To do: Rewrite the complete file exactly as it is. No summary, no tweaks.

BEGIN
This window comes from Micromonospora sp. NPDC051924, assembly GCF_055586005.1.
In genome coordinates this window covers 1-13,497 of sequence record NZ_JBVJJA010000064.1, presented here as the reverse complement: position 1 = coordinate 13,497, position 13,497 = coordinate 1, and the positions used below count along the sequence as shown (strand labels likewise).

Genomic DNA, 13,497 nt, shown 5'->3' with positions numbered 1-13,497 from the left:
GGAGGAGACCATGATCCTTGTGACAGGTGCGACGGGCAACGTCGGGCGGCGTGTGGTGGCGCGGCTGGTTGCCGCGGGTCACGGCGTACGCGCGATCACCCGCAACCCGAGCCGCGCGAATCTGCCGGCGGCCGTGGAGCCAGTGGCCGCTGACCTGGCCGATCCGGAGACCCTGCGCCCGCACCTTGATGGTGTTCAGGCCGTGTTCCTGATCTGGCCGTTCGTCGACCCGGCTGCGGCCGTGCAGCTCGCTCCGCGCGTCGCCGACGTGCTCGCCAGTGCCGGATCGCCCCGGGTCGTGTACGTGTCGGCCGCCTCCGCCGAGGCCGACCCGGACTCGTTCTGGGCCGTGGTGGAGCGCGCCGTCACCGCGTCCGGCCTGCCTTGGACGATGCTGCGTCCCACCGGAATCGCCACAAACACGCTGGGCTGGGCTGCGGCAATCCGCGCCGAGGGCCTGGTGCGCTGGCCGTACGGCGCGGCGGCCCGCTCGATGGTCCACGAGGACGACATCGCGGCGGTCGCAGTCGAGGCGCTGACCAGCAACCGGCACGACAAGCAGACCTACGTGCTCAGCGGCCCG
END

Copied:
This window comes from Micromonospora sp. NPDC051924, assembly GCF_055586005.1.
In genome coordinates this window covers 1-13,497 of sequence record NZ_JBVJJA010000064.1, presented here as the reverse complement: position 1 = coordinate 13,497, position 13,497 = coordinate 1, and the positions used below count along the sequence as shown (strand labels likewise).

Genomic DNA, 13,497 nt, shown 5'->3' with positions numbered 1-13,497 from the left:
GGAGGAGACCATGATCCTTGTGACAGGTGCGACGGGCAACGTCGGGCGGCGTGTGGTGGCGCGGCTGGTTGCCGCGGGTCACGGCGTACGCGCGATCACCCGCAACCCGAGCCGCGCGAATCTGCCGGCGGCCGTGGAGCCAGTGGCCGCTGACCTGGCCGATCCGGAGACCCTGCGCCCGCACCTTGATGGTGTTCAGGCCGTGTTCCTGATCTGGCCGTTCGTCGACCCGGCTGCGGCCGTGCAGCTCGCTCCGCGCGTCGCCGACGTGCTCGCCAGTGCCGGATCGCCCCGGGTCGTGTACGTGTCGGCCGCCTCCGCCGAGGCCGACCCGGACTCGTTCTGGGCCGTGGTGGAGCGCGCCGTCACCGCGTCCGGCCTGCCTTGGACGATGCTGCGTCCCACCGGAATCGCCACAAACACGCTGGGCTGGGCTGCGGCAATCCGCGCCGAGGGCCTGGTGCGCTGGCCGTACGGCGCGGCGGCCCGCTCGATGGTCCACGAGGACGACATCGCGGCGGTCGCAGTCGAGGCGCTGACCAGCAACCGGCACGACAAGCAGACCTACGTGCTCAGCGGCCCG